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Bill Thayer

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The Basilica of S. Sabina on the Aventine


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In the entire city of Rome, S. Sabina is maybe the church that shows us best what the Christian worship space must have been like in Late Antiquity (or the early Middle Ages if you will). From the basilical plan — a plain rectangular hall with two side aisles and no transept — to the antique columns of giallo antico and granite, to the mosaic frieze running over them, to the stone grillwork of the windows from an age in which large panes of glass were not feasible, everything has remained substantially as it was when the church was built fifteen hundred years ago. In fact the building was restored in 1441 and 1481, then completely done over to contemporary tastes in 1587 by Domenico Fontana and again by Borromini in 1643: as much as possible of all that was undone in two separate restorations by Antonio Muñoz in 1914‑1919 and 1936‑1937.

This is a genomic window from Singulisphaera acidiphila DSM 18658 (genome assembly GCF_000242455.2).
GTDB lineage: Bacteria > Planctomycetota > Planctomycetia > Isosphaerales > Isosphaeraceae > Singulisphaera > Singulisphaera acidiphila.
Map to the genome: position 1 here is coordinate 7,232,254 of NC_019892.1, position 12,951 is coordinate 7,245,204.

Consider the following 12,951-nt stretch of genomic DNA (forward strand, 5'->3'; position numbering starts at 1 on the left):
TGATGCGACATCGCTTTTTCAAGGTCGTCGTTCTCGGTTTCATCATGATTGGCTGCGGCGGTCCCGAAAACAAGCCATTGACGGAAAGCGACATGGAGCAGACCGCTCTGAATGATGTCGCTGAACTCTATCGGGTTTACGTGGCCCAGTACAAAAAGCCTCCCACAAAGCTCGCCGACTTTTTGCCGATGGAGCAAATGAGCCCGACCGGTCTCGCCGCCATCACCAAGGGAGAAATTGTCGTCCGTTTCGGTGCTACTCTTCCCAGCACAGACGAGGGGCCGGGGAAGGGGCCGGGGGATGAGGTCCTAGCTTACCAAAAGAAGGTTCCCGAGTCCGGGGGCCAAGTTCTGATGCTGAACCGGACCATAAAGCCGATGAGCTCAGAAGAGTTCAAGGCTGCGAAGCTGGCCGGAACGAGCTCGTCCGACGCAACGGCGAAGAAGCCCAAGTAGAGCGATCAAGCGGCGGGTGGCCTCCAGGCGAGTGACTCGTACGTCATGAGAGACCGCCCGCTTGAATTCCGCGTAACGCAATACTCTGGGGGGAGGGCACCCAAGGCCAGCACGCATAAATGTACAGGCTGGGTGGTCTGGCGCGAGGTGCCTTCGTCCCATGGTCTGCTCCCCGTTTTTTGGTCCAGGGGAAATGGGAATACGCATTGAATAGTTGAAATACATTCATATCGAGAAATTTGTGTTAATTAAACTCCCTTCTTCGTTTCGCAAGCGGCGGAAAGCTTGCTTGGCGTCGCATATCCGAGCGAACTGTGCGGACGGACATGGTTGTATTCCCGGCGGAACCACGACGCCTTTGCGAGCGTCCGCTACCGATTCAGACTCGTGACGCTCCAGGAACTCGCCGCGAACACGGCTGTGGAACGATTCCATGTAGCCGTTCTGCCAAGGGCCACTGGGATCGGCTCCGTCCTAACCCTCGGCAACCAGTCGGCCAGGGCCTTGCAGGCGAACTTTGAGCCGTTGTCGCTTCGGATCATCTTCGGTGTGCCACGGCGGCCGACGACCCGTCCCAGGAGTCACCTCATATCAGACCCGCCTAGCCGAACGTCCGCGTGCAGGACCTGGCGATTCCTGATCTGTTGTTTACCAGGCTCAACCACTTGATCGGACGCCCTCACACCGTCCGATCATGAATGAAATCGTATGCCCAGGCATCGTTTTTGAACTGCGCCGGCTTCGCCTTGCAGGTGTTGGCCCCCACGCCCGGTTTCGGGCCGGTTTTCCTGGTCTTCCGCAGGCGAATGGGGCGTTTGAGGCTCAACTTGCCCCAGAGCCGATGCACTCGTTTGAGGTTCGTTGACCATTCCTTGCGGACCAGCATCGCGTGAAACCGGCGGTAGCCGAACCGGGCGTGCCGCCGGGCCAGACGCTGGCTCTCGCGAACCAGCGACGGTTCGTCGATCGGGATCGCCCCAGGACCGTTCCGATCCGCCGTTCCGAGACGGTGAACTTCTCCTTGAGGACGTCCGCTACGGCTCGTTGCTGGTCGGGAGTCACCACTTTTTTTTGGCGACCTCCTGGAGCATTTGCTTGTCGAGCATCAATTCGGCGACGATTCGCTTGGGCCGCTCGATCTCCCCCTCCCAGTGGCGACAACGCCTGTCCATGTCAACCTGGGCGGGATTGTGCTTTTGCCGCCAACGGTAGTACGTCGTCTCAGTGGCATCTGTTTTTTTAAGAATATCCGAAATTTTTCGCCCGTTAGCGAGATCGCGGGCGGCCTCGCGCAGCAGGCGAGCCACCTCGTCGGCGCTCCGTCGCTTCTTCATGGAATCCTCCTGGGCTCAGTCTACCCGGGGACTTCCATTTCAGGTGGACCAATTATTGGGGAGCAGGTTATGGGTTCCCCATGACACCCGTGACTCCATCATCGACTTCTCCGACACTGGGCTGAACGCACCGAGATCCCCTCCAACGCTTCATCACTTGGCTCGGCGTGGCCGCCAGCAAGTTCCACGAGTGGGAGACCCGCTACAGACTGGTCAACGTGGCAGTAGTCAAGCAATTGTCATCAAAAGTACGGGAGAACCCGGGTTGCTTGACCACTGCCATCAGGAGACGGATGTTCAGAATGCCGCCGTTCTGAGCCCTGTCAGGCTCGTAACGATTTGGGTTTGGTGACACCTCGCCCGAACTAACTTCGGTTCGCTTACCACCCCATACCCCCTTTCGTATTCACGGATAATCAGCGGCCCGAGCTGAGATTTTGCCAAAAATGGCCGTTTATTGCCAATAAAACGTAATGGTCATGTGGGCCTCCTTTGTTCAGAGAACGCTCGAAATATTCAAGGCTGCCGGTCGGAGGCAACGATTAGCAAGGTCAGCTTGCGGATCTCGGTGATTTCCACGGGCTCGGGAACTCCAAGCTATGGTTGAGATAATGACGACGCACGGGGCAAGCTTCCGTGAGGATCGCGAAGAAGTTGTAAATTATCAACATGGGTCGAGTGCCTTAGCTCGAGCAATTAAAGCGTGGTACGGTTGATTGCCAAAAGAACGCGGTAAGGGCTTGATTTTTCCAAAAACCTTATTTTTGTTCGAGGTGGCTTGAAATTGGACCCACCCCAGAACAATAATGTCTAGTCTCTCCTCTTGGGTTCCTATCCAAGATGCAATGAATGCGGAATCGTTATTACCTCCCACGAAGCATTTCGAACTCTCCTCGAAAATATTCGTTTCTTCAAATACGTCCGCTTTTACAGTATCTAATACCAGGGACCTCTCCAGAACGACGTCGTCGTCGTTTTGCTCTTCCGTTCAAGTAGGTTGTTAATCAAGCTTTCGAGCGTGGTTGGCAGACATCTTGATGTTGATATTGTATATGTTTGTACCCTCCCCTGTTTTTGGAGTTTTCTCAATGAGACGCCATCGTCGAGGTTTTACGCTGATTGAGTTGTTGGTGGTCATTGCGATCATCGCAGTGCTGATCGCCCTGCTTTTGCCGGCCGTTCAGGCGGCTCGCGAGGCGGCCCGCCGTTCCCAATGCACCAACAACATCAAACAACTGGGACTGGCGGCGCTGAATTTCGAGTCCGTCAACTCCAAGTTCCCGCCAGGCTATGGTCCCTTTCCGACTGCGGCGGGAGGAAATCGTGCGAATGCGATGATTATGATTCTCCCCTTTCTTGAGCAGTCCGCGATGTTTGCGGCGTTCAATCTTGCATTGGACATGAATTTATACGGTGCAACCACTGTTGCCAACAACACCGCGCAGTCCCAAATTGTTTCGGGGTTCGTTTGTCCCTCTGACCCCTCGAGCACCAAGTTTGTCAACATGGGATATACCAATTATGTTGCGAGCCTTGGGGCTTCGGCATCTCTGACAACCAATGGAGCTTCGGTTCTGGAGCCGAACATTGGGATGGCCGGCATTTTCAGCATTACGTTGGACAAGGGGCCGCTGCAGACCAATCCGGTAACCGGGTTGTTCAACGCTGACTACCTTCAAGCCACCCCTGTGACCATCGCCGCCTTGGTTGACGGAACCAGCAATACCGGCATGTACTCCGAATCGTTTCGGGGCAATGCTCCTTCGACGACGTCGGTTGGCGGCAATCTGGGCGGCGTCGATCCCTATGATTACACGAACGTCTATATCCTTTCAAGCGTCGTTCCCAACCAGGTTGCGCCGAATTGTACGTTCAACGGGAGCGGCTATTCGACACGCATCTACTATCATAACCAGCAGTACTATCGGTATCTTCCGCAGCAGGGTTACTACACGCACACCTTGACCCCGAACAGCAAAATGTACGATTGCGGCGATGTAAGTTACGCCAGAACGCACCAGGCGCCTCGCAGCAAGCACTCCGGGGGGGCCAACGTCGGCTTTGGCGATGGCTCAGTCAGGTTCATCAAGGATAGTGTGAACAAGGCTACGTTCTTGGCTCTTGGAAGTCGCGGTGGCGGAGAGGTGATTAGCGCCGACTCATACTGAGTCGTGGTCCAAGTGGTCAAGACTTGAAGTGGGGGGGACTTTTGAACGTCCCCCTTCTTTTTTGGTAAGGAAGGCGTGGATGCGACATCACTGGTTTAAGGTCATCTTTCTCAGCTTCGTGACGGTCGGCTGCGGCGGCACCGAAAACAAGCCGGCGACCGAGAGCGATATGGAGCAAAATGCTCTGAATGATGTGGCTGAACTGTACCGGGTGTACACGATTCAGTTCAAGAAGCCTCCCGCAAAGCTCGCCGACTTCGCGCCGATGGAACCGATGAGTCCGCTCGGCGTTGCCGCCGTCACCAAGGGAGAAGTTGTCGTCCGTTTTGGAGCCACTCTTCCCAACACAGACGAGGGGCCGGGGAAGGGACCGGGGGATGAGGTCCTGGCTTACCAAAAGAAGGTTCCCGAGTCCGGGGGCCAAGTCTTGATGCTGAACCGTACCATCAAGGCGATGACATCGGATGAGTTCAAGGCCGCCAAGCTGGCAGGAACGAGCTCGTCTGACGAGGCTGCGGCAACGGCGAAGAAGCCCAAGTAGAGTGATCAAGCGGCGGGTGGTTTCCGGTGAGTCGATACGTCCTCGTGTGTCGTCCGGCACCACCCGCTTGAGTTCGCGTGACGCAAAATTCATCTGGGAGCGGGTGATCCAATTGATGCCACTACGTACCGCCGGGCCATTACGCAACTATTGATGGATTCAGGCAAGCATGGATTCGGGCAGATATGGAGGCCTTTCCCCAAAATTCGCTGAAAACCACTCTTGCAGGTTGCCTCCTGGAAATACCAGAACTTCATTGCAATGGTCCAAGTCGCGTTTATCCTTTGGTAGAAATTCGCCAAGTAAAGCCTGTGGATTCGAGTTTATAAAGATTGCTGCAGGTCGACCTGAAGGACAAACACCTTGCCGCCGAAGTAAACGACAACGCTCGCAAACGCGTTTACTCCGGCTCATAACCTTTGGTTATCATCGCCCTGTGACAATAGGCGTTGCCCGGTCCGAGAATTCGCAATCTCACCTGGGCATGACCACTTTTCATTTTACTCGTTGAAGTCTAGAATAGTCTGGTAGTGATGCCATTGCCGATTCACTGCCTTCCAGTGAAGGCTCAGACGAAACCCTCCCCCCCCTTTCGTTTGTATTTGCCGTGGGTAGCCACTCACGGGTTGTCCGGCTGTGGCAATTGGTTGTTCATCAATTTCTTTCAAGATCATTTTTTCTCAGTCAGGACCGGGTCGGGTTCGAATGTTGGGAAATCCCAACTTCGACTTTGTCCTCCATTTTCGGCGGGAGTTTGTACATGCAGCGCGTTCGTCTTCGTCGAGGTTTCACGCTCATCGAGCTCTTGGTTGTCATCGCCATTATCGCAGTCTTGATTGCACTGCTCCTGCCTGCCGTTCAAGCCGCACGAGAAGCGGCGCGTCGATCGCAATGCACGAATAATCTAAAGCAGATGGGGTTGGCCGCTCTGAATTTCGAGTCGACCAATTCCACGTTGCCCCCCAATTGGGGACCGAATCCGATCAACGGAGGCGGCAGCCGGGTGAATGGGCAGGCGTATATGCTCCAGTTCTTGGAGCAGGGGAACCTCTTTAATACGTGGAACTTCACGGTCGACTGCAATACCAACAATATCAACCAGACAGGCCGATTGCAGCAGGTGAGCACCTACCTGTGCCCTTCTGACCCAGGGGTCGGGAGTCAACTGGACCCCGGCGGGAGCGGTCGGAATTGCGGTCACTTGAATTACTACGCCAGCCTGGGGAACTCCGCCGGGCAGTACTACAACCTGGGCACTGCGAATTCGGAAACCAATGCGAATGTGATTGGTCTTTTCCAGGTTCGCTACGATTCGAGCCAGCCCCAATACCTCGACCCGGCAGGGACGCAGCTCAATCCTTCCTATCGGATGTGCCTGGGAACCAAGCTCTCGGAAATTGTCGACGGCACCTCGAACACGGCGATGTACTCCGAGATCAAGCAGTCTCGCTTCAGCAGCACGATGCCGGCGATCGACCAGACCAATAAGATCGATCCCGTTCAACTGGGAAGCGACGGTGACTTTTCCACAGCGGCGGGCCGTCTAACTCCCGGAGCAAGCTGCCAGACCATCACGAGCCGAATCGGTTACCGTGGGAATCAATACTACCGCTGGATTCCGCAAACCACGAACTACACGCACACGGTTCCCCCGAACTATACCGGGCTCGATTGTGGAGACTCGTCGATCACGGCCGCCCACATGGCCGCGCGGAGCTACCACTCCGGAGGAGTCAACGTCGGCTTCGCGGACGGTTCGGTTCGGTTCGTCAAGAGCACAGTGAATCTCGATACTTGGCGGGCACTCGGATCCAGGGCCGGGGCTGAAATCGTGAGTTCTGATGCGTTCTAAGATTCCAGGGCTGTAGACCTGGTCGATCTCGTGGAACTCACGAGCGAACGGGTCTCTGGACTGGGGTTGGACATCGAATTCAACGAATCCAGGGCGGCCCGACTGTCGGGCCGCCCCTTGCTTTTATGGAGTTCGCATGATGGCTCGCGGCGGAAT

In the early 13c, St. Dominic worked out of S. Sabina; it was here that he received the Rule of the Order from the hands of Pope Honorius III, and the custodian of the church remains the Dominican Order.

The basilica of S. Sabina is also very famous for one precious relic of Antiquity: the great wooden door that is the largest ancient Roman wooden sculpture in the world.

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[ 10/23/00: 9 pages, 9 photos ]

Let's start with that door, then. Something like 6 meters tall and made of cypress wood, which is one of the reasons it has lasted so well, it is composed of 7 ranks of 4 panels each; although the framework is original, 10 of the panels have disappeared over the ages, and 2 are unphotographable without very good equipment because they're behind a Plexiglas shield.

My photos of the 16 others all came out rather nicely: for now, only the 8 smaller panels are online here.

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[ 2/28/03: 3 pages, 3 photos ]

Like most of the old churches of Rome, S. Sabina has its ancient inscriptions. A closer look at the sarcophagus and two Late Antique tombstones: the early Christian epitaph of a 5‑year‑old boy, and an inscription that was almost certainly carved by someone who could neither read nor write.


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A fuller website is on its way; and among the first steps toward it is to provide you with some collected source material. My Web transcriptions of Christian Hülsen's Le Chiese di Roma nel Medio Evo and Mariano Armellini's Le Chiese di Roma are each for the moment only partly online: but they do both include cross-linked sections on this church. Additionally linked there is the brief passage on the church in Titi's Description of the Monuments of Rome (1763).

Site updated: 28 Feb 03